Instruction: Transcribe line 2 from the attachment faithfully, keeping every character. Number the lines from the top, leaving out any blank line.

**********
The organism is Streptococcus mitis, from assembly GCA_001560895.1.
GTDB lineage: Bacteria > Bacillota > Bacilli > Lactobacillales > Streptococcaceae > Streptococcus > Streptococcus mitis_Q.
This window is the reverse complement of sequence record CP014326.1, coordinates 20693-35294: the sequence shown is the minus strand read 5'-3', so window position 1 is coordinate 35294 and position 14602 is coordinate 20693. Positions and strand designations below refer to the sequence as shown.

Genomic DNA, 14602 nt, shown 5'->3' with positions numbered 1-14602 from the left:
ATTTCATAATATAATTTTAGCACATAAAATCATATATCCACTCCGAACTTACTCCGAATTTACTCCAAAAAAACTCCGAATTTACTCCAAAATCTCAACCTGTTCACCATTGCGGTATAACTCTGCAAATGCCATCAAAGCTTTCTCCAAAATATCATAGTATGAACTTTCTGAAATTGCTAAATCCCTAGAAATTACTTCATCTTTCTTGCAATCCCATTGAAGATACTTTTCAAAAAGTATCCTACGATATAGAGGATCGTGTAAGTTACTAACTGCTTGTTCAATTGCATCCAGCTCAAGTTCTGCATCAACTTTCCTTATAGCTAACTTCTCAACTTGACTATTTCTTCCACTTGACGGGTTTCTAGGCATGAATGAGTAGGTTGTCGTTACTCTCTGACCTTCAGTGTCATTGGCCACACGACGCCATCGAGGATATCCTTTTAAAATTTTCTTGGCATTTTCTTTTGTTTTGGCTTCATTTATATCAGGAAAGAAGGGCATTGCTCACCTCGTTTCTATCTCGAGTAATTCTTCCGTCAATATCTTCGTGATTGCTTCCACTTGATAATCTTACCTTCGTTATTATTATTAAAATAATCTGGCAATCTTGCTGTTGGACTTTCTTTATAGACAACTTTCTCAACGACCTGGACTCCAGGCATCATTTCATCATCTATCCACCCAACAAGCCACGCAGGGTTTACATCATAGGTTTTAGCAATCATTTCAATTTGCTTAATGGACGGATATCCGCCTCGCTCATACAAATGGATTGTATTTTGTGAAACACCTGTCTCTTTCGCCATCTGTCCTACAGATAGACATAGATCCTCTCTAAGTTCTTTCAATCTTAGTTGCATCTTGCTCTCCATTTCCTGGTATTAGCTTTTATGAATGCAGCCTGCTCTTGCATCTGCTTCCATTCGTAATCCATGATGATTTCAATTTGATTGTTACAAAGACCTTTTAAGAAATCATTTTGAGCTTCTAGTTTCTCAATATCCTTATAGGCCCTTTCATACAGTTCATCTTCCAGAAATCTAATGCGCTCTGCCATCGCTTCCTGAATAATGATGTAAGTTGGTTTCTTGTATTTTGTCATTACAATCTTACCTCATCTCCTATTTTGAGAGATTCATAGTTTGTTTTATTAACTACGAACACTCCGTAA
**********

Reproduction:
GTDB lineage: Bacteria > Bacillota > Bacilli > Lactobacillales > Streptococcaceae > Streptococcus > Streptococcus mitis_Q.